While there are reports of Hepatitis E virus (HEV) outbreaks in refugee camps in South Sudan and Kenya, UNHCR confirms no cases recorded in refugee camps in Ethiopia. Nevertheless, UNHCR, the Government’s refugee agency, ARRA, and partners including UNICEF, WHO and the Ministry of Health have developed an HEV response plan in case of any outbreak. Enhanced communicable disease monitoring activities are on-going in all camps through the routine Integrated Disease Surveillance and Response (IDSR) system. The WASH sector is working to promote hygiene among refugee communities, and will start trainings on HEV case detection and case management. On 3 October 2012, the new all-weather airstrip in Dollo Ado was inaugurated. The new airstrip, built by WFP with US funding, will support improved access to Dollo Ado, where previous rainy seasons have brought air traffic to a halt. As of 2 October, there are 169,617 Somali refugees in Dollo Ado, including 1,700 new arrivals in September. For more information, contact: prokopch@unhcr.org Health Update

An increasing number of malaria cases - 81,683 in the reporting week ending 4 October – were reported nationally, with the majority from SNNPR (39 per cent, Amhara (37.5 per cent) and Oromia (18.3 per cent). The most affected zones include Sidama, Wolayita, Halaba and Gamo Gofa (SNNPR); west Gojjam, North Gonder, Awi and South Gonder (Amhara); and Jimma, East Wellega, West Shewa and Ilu Aba Bora (Oromia). The Ministry of Health (MOH), Regional Health Bureaus and partners are conducting active surveillance in hot-spot woredas and monitoring disease trends. In Oromia, a new monitoring assessment conducted by the RHB and WHO in West Shewa zone revealed ongoing preparedness activities, including: distribution of malaria guidelines to woredas and health facilities; completion of indoor residual spraying in 75 per cent of highly malaria-endemic woredas; and distribution of 17,000 insecticide-treated bed-nets.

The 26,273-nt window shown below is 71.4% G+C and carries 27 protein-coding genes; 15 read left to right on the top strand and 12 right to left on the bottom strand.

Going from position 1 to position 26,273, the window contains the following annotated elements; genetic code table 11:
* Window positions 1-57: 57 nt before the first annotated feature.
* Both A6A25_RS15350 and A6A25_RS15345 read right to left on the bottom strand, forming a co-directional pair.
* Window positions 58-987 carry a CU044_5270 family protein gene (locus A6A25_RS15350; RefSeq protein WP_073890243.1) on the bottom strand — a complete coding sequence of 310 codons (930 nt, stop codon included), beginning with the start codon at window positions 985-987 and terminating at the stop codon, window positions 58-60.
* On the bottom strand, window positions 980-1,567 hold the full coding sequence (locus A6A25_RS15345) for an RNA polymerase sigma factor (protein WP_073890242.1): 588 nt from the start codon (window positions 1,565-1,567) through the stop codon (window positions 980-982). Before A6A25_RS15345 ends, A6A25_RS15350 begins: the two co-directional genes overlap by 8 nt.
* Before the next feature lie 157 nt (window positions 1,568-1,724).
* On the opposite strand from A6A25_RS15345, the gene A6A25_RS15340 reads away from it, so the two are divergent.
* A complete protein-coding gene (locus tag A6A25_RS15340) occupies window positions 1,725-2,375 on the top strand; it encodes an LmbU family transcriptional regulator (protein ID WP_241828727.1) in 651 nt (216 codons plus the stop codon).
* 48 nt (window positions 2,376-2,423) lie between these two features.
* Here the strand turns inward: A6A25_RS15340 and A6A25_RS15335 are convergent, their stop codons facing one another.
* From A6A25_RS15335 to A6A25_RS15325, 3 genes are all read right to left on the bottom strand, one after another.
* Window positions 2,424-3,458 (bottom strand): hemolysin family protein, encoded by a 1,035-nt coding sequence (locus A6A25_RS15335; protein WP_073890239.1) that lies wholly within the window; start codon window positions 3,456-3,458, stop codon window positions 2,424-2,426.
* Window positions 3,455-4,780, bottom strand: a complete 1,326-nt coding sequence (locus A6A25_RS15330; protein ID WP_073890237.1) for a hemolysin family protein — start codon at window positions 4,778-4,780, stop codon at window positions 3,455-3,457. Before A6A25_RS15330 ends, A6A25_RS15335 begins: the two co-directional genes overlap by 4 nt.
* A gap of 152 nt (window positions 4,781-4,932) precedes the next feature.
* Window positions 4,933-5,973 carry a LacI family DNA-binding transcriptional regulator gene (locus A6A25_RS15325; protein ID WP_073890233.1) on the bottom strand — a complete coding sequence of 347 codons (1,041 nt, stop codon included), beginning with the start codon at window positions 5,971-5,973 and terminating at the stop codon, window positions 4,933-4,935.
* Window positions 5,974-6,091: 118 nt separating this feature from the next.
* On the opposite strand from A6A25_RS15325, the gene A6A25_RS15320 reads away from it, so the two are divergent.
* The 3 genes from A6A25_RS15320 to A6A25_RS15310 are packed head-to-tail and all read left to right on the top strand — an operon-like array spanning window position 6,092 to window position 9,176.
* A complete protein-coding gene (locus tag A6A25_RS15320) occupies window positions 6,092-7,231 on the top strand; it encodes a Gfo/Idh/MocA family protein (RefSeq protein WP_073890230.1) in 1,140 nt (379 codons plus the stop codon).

There were 36 new suspected measles cases during the week in Oromia, Amhara and SNNPR, and 18 new cases of meningitis in Amhara, Dire Dawa, SNNPR and Tigray. Given the upcoming meningitis transmission season, WHO has provided funding to initiate enhanced disease surveillance and training on case management and outbreak investigation for health workers in Amhara, Beneshangul Gumuz, Gambella, Oromia, SNNPR and Tigray. For more information, contact: who-wro@et.efro.who.int.